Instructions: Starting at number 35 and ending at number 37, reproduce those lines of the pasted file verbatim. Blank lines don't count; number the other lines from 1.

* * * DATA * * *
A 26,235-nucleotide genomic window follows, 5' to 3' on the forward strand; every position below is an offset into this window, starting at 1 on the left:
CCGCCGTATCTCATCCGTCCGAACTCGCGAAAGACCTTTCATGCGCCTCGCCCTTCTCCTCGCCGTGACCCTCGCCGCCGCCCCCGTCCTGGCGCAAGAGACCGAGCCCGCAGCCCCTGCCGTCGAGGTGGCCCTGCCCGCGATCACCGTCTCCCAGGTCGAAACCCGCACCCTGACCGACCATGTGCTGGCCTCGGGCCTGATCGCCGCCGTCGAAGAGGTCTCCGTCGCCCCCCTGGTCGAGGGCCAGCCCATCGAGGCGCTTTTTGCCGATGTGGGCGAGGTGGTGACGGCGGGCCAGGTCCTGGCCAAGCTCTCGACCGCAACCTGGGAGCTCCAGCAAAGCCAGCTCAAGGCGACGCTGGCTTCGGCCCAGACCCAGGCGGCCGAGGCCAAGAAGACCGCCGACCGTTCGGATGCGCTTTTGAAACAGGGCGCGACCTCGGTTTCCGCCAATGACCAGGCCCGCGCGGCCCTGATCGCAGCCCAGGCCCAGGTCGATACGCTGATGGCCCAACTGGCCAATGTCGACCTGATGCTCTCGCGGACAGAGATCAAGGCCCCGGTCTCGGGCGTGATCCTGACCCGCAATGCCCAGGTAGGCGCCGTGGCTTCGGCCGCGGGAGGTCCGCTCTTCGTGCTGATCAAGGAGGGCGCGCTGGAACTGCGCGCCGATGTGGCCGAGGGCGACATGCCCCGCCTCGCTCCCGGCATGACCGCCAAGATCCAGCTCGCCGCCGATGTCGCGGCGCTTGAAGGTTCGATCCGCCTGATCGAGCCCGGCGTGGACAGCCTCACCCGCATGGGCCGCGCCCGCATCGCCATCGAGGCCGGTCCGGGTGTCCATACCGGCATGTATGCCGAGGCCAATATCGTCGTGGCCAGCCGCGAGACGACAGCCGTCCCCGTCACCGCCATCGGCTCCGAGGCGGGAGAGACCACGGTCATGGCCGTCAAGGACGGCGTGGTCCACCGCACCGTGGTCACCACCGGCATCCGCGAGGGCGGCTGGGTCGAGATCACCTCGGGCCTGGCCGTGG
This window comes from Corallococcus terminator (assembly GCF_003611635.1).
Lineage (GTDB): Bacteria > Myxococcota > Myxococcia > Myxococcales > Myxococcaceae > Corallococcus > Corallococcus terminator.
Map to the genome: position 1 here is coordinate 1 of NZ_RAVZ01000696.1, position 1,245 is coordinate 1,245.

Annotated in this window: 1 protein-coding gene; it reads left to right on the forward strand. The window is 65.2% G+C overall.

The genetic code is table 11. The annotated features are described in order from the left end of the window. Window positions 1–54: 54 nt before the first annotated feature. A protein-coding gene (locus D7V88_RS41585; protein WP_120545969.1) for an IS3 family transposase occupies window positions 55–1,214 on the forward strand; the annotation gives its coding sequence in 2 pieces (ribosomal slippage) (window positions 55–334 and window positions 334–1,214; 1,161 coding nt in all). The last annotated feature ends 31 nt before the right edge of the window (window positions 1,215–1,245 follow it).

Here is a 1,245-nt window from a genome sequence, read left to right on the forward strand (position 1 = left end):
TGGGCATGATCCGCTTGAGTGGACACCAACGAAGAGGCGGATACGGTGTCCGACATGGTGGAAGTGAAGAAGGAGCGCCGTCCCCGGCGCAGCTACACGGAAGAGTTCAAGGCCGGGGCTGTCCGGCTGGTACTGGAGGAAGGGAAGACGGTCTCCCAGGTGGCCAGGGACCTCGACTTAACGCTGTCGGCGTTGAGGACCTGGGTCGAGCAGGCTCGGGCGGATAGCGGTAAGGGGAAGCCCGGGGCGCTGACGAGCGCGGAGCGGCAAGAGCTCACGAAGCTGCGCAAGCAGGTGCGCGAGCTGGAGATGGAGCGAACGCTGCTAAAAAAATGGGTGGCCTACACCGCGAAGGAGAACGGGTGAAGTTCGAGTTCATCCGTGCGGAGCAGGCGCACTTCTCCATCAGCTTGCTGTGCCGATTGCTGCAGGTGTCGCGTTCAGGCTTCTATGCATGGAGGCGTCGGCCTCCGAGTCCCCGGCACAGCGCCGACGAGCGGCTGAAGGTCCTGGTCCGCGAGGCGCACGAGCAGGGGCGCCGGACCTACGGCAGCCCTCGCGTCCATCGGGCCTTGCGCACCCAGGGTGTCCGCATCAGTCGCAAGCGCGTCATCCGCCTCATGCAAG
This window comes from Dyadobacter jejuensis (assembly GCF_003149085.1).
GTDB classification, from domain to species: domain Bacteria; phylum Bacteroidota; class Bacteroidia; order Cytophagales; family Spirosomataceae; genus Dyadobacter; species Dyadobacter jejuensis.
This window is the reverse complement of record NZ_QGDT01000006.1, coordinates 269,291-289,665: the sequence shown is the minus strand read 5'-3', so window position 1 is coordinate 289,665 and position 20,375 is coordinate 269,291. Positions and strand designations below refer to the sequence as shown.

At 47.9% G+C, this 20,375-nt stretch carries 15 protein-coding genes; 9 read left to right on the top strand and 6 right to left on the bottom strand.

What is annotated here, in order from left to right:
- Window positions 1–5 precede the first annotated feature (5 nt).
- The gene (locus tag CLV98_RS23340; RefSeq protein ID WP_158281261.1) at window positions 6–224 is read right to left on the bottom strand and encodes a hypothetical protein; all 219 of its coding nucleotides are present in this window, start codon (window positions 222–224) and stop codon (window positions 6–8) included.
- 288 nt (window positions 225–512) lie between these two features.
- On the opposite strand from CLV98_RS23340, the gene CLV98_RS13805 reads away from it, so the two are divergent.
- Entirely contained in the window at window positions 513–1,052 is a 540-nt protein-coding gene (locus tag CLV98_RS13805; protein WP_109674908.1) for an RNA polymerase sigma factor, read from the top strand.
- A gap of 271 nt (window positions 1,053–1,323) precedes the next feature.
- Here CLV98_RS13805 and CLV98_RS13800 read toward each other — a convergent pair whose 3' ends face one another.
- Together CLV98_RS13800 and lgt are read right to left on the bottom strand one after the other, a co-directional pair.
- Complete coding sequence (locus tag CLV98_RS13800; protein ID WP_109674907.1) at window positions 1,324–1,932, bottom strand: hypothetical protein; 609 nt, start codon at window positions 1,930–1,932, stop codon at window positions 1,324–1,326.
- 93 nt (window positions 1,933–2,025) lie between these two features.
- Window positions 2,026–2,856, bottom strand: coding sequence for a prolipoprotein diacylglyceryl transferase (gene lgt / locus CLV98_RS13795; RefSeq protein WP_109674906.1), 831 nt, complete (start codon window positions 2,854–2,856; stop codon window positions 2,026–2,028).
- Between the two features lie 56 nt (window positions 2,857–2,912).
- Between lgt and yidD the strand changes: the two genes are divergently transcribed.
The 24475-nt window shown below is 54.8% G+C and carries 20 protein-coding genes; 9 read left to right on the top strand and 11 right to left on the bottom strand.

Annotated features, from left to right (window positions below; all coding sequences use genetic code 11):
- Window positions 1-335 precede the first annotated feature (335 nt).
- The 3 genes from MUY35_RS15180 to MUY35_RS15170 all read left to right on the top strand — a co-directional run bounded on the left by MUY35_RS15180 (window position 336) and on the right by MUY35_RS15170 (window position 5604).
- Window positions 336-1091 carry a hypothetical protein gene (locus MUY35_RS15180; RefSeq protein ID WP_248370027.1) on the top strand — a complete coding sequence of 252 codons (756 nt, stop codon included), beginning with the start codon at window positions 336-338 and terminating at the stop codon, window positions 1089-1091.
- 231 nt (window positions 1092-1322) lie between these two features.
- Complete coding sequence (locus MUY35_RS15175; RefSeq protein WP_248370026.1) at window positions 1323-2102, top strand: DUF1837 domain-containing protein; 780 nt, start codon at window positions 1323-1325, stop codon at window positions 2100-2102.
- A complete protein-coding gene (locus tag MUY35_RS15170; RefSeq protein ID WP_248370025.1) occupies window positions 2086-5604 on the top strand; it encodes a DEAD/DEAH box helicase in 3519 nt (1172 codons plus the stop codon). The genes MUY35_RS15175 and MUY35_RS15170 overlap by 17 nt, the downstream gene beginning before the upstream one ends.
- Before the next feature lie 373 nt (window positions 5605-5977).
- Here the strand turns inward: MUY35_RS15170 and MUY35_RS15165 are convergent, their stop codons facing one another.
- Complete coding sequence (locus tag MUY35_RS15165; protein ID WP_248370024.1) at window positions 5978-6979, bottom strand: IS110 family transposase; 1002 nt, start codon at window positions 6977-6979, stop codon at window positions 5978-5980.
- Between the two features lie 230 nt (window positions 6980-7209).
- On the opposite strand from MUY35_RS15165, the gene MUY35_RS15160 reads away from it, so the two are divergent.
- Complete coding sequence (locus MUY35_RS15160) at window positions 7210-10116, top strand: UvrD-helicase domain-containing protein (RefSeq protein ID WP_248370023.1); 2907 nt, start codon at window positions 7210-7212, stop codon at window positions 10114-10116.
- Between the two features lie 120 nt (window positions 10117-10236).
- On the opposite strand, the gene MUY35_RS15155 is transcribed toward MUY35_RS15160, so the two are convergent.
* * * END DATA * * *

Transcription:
- A complete protein-coding gene (locus tag MUY35_RS15170; RefSeq protein ID WP_248370025.1) occupies window positions 2086-5604 on the top strand; it encodes a DEAD/DEAH box helicase in 3519 nt (1172 codons plus the stop codon). The genes MUY35_RS15175 and MUY35_RS15170 overlap by 17 nt, the downstream gene beginning before the upstream one ends.
- Before the next feature lie 373 nt (window positions 5605-5977).
- Here the strand turns inward: MUY35_RS15170 and MUY35_RS15165 are convergent, their stop codons facing one another.